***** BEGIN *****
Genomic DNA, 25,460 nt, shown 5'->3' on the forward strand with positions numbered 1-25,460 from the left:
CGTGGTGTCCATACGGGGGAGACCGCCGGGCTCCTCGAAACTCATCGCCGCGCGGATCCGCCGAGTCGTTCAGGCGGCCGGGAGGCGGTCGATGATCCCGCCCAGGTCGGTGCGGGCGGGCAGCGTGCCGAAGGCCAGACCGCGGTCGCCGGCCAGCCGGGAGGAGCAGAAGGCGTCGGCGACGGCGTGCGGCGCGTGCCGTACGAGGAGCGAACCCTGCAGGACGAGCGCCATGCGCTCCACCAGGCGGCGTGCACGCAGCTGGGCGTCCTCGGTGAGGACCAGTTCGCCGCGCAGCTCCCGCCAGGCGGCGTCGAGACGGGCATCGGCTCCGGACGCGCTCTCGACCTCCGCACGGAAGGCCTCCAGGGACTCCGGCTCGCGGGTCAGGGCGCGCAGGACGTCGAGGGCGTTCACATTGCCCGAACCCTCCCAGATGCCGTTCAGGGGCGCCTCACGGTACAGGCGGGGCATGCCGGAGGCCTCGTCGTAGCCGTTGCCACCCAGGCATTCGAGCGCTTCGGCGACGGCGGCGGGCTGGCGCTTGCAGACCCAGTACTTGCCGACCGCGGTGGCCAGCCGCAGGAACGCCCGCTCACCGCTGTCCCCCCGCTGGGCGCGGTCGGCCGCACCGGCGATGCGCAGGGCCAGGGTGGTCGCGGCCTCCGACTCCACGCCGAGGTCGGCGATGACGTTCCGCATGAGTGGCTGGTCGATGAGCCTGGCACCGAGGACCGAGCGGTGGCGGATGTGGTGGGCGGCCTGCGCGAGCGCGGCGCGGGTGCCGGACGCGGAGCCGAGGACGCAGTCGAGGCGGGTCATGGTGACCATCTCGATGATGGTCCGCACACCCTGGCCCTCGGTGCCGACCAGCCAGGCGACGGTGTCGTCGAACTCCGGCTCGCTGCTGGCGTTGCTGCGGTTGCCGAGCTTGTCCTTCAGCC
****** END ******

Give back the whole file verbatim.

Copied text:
Genomic DNA, 25,460 nt, shown 5'->3' on the forward strand with positions numbered 1-25,460 from the left:
CGTGGTGTCCATACGGGGGAGACCGCCGGGCTCCTCGAAACTCATCGCCGCGCGGATCCGCCGAGTCGTTCAGGCGGCCGGGAGGCGGTCGATGATCCCGCCCAGGTCGGTGCGGGCGGGCAGCGTGCCGAAGGCCAGACCGCGGTCGCCGGCCAGCCGGGAGGAGCAGAAGGCGTCGGCGACGGCGTGCGGCGCGTGCCGTACGAGGAGCGAACCCTGCAGGACGAGCGCCATGCGCTCCACCAGGCGGCGTGCACGCAGCTGGGCGTCCTCGGTGAGGACCAGTTCGCCGCGCAGCTCCCGCCAGGCGGCGTCGAGACGGGCATCGGCTCCGGACGCGCTCTCGACCTCCGCACGGAAGGCCTCCAGGGACTCCGGCTCGCGGGTCAGGGCGCGCAGGACGTCGAGGGCGTTCACATTGCCCGAACCCTCCCAGATGCCGTTCAGGGGCGCCTCACGGTACAGGCGGGGCATGCCGGAGGCCTCGTCGTAGCCGTTGCCACCCAGGCATTCGAGCGCTTCGGCGACGGCGGCGGGCTGGCGCTTGCAGACCCAGTACTTGCCGACCGCGGTGGCCAGCCGCAGGAACGCCCGCTCACCGCTGTCCCCCCGCTGGGCGCGGTCGGCCGCACCGGCGATGCGCAGGGCCAGGGTGGTCGCGGCCTCCGACTCCACGCCGAGGTCGGCGATGACGTTCCGCATGAGTGGCTGGTCGATGAGCCTGGCACCGAGGACCGAGCGGTGGCGGATGTGGTGGGCGGCCTGCGCGAGCGCGGCGCGGGTGCCGGACGCGGAGCCGAGGACGCAGTCGAGGCGGGTCATGGTGACCATCTCGATGATGGTCCGCACACCCTGGCCCTCGGTGCCGACCAGCCAGGCGACGGTGTCGTCGAACTCCGGCTCGCTGCTGGCGTTGCTGCGGTTGCCGAGCTTGTCCTTCAGCC